Two wins and two other podiums in the next five rallies meant he was championship leader heading into Finland, and therefore ran first on the road. He was second fastest on the opening superspecial, but was down to ninth after SS2, in 10th following a spin on SS5, and only once he stopped being the road sweeper on the final day was he able to look even vaguely competitive as he went fourth fastest on the powerstage and finished ninth overall.
While retiring in the title-deciding Rally Australia was really what stopped Neuville from being 2018 world champion, his Finland result was what put him in the position of chaser rather than the chased come the season finale as his lowest-scoring result until the finale.
Neuville really wanted to give Hyundai a strong result in Finland after five seasons of frustration.
That desire went to plan at first, as Neuville was typically strong on the opening Harju superspecial and led the rally.
“We have worked hard since the beginning of the year, especially for this event,” he said. “I hope this will benefit us at some point. I am well prepared and I want to bring back a good result from Finland for the team.”
But he was down to ninth by the next stage, and complained about his road position through the rally’s second day despite enjoying his car as the pre-event work seemed to benefit as planned. But ultimately he was off the pace, and only finished sixth after team-mate Craig Breen got a penalty.
Rally Finland did not run in the pandemic-shortened 2020 season, but Neuville did finish sixth in Sweden (which that year was basically a gravel rally) and was back to struggling on that event. Those struggles continued into 2021 when he hit the Finnish stages, particularly with tire overheating (an issue which had been noticed in previous years too).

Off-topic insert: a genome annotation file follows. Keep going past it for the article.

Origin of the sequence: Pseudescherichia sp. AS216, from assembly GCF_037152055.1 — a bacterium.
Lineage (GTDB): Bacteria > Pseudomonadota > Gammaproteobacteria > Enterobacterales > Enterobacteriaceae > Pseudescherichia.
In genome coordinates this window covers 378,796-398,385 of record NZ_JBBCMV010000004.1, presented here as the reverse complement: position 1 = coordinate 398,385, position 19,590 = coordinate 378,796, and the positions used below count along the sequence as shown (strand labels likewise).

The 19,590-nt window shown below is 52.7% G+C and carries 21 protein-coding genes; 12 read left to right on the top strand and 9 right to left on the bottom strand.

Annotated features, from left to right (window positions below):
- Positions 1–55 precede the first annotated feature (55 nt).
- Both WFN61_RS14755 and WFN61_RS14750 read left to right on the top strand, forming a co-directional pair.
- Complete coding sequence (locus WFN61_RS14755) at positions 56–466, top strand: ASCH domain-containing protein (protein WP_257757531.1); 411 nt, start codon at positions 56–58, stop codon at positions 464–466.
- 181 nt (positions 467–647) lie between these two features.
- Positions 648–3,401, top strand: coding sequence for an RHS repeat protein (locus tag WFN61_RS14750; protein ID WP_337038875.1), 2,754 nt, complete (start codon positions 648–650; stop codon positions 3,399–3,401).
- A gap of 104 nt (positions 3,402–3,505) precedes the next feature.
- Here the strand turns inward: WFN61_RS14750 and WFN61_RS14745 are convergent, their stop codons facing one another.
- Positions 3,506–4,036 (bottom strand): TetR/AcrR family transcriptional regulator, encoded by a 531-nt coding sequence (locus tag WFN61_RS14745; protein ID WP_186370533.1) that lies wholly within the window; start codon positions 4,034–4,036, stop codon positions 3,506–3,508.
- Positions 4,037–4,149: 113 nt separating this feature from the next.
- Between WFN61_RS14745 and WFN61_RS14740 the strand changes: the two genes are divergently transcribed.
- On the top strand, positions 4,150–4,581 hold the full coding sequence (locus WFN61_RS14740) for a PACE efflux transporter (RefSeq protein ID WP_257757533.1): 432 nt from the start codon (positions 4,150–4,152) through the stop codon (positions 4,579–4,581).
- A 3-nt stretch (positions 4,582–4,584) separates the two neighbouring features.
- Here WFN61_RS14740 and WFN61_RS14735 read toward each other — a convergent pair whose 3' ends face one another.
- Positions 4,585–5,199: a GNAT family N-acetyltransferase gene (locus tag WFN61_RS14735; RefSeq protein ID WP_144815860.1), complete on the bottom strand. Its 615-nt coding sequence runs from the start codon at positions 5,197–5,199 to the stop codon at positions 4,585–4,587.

A winter version of Rally Finland ran instead of Rally Sweden, and Neuville – with new co-driver Martijn Wydaeghe – won a stage en route to third place. He was only 2.3s off second, and conceded 19.8s to the winner over the rally’s 10 stages.
Could he repeat that form in summer? Scratch that. Could he repeat that form in fall?
Moving Rally Finland from early August to October posed a different challenge, and Neuville started the event by going second fastest on Harju. He was seventh fastest on SS2, and was in fifth overall before radiator damage ended his event on SS14.
Would the introduction of the new Rally1 cars turn Hyundai and Neuville into Finland winners? Yes and no. It was mostly the same old story.
Once again he won Harju: “I always like the superspecial stages and I had some great fun in there, but tomorrow is a whole different world,” he said. “At the moment I do not feel comfortable. We made some setup changes in shakedown and I’m crossing my fingers that tomorrow I will have a better feeling.”
The 10th-fastest time on SS2 dropped him to fifth, and he noted “as soon as the road gets more flat, I have no grip”. He lost another three places on SS3, then was in seventh for the rest of Friday.
On Saturday he rose to fifth, but said “it’s not a secret that we can not fight with the guys at the front anymore, and that’s not our target either”. He retained his position to the end, finishing over two minutes behind rally-winning team-mate Ott Tänak and 40.4s behind fourth place.
Tänak had at least finally delivered Hyundai a win on Rally Finland after eight years of trying.
By this point Neuville wasn’t shy of telling the world that fast rallies like Finland just didn’t play to his strengths. But on Rally Estonia, a gravel rally similar to Finland, Neuville led a 2-3-5 result for Hyundai.
And in Finland he proved that speed was no fluke as he finally got himself back onto the podium.
Up against Elfyn Evans for the win, Neuville didn’t quite have enough. On Saturday he frequently spoke about fighting to find grip, and driving to the maximum while simultaneously struggling and losing time to his rivals.
Then on Sunday it was just about making sure he didn’t throw away his second place, with his eyes no longer looking forward after Evans had added 25.2s to his lead the previous day.
But it didn’t really matter. After so many years of trying, Neuville was back spraying the champagne on the fastest rally of the year.